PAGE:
Journey to Parenthood: How New Fathers and Mothers Make Sense of Perinatal Emotional Distress
Wendel-Hummell, Carrie L.
University of Kansas
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This dissertation study drew on in-depth interviews with a class diverse sample of 30 mothers and 17 fathers who experienced emotional distress as a new parent. The definitional boundaries of perinatal mental health conditions, such as postpartum depression, are debated and these diagnoses have been criticized for individualizing social problems. Nonetheless, the postpartum depression diagnosis is being extended to fathers and additional conditions are coming to be recognized as perinatal mental health disorders (e.g., anxiety, PTSD). In light of the contested nature of these conditions, I drew on social constructionist theories on health and illness to examine how lay parents made sense of and acted on their perinatal mental health symptoms. I found that distressed new parents provided nuanced, complex accounts of perinatal mental health and largely did not individualize their troubles. Further, parents exercised a great deal of agency in addressing their mental health conditions, whether in seeking professional help or implementing non-medical solutions. Their illness narratives were shaped, but not determined, by medicalized discourse. I also drew on feminist theories to explore the social and cultural factors that contributed to their perinatal mental health symptoms, in light of changing gender roles. I found that mothers and fathers largely spoke to the same stressors and concerns as they adjusted to parenthood, including the overwhelming demands of caring for an infant, the difficult-family work balance, and changes to the marital relationship. This speaks to the convergence of gender roles in modern families, as well as growing super-parent pressures. However, nuanced gender differences were also found. Mothers were disappointed by the high expectations of motherhood, whereas fathers were frustrated by the ambiguous nature of modern fatherhood. There was a tendency to fall back on traditional gender roles when parents felt overwhelmed or in the face of structural barriers. Class-based differences were starker than gender differences, with low-income parents citing everyday hardships and problematic relationships over idealized expectations of parenthood. This difference is best understood within the larger contexts of low-income and middle class lives, in which the former may not have expected as much control over parenthood and further that parenthood was relatively more rewarding than their other social roles. The difficulty balancing the demands placed on new mothers and fathers calls for improved family supports and policies.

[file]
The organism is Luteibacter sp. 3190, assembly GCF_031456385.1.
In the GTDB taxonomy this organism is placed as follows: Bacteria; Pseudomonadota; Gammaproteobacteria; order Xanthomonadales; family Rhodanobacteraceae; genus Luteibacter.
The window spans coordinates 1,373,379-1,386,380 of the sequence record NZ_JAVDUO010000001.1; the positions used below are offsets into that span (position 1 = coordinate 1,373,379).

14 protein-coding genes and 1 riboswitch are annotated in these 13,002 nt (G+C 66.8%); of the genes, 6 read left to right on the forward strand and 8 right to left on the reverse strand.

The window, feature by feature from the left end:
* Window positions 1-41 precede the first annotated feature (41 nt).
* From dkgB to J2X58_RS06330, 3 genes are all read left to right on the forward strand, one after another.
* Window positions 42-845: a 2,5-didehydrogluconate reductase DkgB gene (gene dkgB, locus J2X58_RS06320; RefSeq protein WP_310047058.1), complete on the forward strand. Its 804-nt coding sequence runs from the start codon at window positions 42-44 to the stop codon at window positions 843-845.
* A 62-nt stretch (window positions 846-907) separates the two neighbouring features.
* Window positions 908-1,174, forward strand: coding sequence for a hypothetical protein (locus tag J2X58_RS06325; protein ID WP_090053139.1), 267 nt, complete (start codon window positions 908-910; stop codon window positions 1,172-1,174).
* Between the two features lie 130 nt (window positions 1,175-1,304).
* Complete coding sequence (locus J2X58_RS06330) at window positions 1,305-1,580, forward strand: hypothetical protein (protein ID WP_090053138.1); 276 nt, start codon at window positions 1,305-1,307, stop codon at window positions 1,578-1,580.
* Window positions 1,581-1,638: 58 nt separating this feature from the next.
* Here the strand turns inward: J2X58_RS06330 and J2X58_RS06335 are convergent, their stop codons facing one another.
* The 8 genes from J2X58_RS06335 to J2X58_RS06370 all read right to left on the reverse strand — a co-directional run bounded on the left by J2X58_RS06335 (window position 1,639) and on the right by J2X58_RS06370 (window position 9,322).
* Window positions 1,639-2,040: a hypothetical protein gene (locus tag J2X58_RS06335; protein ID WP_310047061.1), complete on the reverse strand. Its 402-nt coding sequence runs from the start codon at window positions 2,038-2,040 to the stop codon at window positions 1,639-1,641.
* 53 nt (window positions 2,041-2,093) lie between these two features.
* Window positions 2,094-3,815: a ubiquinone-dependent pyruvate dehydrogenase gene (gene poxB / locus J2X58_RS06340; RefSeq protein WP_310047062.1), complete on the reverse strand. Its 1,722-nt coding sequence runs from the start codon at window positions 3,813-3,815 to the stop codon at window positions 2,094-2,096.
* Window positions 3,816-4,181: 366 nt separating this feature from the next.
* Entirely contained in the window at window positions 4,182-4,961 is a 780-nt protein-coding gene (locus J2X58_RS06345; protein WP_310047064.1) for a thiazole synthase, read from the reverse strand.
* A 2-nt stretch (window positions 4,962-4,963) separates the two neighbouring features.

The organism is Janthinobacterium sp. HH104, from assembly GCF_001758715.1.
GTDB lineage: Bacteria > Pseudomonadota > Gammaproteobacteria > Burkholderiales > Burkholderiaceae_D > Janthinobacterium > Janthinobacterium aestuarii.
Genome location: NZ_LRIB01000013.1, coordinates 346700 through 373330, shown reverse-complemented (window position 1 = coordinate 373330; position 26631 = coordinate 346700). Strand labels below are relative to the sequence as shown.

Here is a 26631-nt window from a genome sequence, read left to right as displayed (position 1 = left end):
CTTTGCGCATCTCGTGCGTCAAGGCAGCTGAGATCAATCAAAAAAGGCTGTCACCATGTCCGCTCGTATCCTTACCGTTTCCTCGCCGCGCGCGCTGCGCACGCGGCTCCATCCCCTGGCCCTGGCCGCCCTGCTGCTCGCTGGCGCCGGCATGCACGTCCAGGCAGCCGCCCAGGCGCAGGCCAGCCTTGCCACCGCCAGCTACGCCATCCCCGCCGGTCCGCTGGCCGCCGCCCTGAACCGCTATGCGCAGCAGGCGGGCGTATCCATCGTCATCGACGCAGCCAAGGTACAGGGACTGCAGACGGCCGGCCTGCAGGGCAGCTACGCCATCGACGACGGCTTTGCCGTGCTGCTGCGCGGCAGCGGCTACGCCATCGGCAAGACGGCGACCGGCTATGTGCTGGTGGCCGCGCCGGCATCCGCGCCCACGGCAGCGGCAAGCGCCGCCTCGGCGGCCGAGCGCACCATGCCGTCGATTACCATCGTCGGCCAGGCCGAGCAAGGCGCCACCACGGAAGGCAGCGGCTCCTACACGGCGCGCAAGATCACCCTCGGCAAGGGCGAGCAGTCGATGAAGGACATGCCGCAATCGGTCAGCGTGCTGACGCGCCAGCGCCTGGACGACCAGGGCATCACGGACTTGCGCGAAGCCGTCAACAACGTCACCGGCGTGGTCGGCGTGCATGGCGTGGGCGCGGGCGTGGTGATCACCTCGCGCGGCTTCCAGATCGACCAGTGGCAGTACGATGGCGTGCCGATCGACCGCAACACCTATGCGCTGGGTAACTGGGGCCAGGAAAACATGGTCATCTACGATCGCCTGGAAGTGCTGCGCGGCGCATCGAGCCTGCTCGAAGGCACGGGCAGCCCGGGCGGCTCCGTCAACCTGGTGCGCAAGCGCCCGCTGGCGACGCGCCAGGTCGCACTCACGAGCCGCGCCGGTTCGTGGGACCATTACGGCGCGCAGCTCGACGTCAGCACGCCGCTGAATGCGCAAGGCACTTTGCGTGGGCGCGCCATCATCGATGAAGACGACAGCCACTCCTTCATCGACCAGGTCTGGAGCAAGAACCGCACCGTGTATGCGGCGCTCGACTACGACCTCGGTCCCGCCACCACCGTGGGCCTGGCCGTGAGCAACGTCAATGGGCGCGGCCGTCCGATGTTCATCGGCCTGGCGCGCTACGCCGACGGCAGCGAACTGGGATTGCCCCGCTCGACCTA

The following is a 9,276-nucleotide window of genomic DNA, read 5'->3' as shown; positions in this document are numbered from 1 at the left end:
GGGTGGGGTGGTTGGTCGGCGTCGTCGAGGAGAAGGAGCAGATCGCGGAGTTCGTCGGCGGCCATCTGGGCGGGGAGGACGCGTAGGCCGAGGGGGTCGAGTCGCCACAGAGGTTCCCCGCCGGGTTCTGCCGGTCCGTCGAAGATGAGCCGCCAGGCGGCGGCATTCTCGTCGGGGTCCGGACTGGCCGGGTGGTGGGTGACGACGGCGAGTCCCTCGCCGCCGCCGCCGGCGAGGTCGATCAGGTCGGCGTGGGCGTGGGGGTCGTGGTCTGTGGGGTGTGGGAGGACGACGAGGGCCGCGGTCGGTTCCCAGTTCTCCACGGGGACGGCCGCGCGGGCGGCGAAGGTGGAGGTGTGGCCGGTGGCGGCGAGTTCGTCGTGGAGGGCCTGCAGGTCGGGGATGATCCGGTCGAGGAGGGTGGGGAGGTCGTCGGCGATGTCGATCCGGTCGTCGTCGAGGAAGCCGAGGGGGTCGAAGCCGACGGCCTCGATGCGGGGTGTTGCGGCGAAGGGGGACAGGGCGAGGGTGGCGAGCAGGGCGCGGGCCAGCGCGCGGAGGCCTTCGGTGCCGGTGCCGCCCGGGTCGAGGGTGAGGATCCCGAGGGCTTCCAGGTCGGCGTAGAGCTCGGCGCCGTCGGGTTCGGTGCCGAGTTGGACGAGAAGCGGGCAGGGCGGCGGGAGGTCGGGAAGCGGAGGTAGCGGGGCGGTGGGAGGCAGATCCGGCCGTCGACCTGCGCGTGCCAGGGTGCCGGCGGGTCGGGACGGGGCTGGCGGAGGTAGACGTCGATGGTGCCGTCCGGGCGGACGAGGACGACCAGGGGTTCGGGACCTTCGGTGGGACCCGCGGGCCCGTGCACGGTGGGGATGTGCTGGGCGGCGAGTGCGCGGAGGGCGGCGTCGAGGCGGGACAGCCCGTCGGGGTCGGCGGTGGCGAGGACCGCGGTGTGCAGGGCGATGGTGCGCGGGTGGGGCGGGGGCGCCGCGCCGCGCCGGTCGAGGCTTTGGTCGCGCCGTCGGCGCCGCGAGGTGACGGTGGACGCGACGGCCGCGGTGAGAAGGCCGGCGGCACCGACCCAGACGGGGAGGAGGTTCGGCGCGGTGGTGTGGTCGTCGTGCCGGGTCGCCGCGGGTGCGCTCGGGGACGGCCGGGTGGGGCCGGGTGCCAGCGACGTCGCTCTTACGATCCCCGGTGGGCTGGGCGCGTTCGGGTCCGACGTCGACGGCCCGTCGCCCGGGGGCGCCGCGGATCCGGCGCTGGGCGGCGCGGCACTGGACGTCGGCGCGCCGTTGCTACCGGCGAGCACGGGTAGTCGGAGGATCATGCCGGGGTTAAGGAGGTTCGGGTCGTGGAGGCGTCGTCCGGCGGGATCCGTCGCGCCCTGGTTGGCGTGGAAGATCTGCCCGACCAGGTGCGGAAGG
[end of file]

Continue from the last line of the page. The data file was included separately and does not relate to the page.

- Dissertations 
- Sociology Dissertations and Theses 
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